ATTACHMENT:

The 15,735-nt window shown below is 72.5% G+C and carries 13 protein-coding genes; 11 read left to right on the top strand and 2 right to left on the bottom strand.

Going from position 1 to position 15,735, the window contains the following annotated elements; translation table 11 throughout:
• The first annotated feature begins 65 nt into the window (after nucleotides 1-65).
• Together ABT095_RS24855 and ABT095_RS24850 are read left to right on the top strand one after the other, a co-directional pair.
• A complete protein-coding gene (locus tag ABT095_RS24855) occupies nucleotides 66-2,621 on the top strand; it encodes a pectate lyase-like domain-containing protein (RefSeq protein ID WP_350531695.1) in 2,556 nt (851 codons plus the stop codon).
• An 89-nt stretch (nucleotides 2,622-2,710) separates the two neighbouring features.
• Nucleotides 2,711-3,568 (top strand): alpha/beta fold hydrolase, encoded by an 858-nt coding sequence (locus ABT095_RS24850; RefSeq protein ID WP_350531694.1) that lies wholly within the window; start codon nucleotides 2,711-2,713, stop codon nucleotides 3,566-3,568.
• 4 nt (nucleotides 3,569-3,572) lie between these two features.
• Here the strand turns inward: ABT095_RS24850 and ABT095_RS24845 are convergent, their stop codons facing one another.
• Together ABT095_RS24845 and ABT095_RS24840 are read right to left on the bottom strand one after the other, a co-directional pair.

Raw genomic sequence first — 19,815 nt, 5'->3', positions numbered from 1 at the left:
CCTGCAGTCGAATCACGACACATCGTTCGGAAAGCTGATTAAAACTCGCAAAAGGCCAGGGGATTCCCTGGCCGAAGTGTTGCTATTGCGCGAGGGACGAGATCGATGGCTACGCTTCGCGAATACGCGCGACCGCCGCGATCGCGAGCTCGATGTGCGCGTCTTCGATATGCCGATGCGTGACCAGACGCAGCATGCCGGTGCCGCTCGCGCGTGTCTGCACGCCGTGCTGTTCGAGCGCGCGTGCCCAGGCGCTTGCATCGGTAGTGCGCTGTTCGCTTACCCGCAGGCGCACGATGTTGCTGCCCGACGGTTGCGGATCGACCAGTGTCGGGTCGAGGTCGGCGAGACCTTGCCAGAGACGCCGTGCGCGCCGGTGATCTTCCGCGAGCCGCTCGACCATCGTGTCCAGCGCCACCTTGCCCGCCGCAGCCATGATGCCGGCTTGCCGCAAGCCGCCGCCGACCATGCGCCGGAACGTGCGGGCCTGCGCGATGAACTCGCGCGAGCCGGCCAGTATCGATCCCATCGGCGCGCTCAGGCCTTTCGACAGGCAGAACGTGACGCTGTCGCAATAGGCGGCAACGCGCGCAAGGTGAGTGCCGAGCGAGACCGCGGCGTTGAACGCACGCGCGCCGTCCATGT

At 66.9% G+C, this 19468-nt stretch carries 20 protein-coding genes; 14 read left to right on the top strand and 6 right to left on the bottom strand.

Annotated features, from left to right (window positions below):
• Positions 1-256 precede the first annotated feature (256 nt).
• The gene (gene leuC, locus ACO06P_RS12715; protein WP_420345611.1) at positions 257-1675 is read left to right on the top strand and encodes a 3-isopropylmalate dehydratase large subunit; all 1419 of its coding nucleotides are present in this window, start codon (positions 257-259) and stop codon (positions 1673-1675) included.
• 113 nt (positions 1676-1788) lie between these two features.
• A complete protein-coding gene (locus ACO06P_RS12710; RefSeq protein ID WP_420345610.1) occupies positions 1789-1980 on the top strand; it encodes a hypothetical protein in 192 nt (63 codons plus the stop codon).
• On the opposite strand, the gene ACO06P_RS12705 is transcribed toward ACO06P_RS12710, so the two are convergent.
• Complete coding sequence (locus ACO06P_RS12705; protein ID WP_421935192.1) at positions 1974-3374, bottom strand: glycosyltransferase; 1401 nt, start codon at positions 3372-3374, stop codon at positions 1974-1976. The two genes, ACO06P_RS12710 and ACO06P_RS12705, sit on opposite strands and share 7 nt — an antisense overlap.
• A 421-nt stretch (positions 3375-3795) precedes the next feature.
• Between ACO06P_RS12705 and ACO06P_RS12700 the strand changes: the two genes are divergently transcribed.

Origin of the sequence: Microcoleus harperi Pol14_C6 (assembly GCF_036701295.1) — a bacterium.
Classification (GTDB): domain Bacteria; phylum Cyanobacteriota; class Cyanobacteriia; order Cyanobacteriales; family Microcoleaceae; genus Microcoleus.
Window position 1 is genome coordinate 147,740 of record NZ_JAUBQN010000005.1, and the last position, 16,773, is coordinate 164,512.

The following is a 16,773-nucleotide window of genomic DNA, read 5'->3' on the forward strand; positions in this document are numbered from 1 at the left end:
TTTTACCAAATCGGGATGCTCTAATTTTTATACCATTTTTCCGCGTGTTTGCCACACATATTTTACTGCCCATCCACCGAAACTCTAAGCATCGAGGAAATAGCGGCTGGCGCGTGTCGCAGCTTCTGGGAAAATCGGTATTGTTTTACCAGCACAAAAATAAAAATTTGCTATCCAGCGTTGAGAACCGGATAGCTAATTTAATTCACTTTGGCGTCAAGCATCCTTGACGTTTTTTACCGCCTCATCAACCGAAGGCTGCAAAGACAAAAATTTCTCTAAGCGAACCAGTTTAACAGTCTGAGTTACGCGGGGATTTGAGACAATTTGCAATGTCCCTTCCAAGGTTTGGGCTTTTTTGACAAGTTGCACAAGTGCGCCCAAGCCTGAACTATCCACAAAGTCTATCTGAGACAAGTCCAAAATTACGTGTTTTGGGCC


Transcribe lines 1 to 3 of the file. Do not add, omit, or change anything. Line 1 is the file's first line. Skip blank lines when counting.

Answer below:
The 15,735-nt window shown below is 72.5% G+C and carries 13 protein-coding genes; 11 read left to right on the top strand and 2 right to left on the bottom strand.

Going from position 1 to position 15,735, the window contains the following annotated elements; translation table 11 throughout:
• The first annotated feature begins 65 nt into the window (after nucleotides 1-65).